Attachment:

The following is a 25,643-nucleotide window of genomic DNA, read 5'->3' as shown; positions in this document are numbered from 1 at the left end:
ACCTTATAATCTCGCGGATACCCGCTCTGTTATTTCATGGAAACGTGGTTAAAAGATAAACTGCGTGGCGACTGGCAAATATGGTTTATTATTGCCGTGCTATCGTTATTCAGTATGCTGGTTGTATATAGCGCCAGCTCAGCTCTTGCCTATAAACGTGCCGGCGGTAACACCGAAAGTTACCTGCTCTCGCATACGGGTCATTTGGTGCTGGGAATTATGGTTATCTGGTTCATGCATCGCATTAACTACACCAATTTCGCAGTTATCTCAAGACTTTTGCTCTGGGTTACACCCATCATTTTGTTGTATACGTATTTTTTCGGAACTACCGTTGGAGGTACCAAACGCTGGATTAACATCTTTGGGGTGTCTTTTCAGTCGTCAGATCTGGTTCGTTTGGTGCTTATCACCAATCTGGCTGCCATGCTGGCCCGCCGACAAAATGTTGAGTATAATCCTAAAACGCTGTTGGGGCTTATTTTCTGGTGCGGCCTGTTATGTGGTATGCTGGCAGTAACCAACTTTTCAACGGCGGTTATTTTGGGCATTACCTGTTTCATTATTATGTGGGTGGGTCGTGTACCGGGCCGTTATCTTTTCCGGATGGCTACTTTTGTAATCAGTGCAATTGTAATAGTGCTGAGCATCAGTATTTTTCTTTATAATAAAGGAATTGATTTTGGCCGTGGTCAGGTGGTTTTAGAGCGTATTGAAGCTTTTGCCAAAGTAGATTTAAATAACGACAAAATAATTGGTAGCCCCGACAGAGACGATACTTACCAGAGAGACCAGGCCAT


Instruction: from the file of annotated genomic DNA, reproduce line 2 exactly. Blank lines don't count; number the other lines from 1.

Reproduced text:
ACCTTATAATCTCGCGGATACCCGCTCTGTTATTTCATGGAAACGTGGTTAAAAGATAAACTGCGTGGCGACTGGCAAATATGGTTTATTATTGCCGTGCTATCGTTATTCAGTATGCTGGTTGTATATAGCGCCAGCTCAGCTCTTGCCTATAAACGTGCCGGCGGTAACACCGAAAGTTACCTGCTCTCGCATACGGGTCATTTGGTGCTGGGAATTATGGTTATCTGGTTCATGCATCGCATTAACTACACCAATTTCGCAGTTATCTCAAGACTTTTGCTCTGGGTTACACCCATCATTTTGTTGTATACGTATTTTTTCGGAACTACCGTTGGAGGTACCAAACGCTGGATTAACATCTTTGGGGTGTCTTTTCAGTCGTCAGATCTGGTTCGTTTGGTGCTTATCACCAATCTGGCTGCCATGCTGGCCCGCCGACAAAATGTTGAGTATAATCCTAAAACGCTGTTGGGGCTTATTTTCTGGTGCGGCCTGTTATGTGGTATGCTGGCAGTAACCAACTTTTCAACGGCGGTTATTTTGGGCATTACCTGTTTCATTATTATGTGGGTGGGTCGTGTACCGGGCCGTTATCTTTTCCGGATGGCTACTTTTGTAATCAGTGCAATTGTAATAGTGCTGAGCATCAGTATTTTTCTTTATAATAAAGGAATTGATTTTGGCCGTGGTCAGGTGGTTTTAGAGCGTATTGAAGCTTTTGCCAAAGTAGATTTAAATAACGACAAAATAATTGGTAGCCCCGACAGAGACGATACTTACCAGAGAGACCAGGCCAT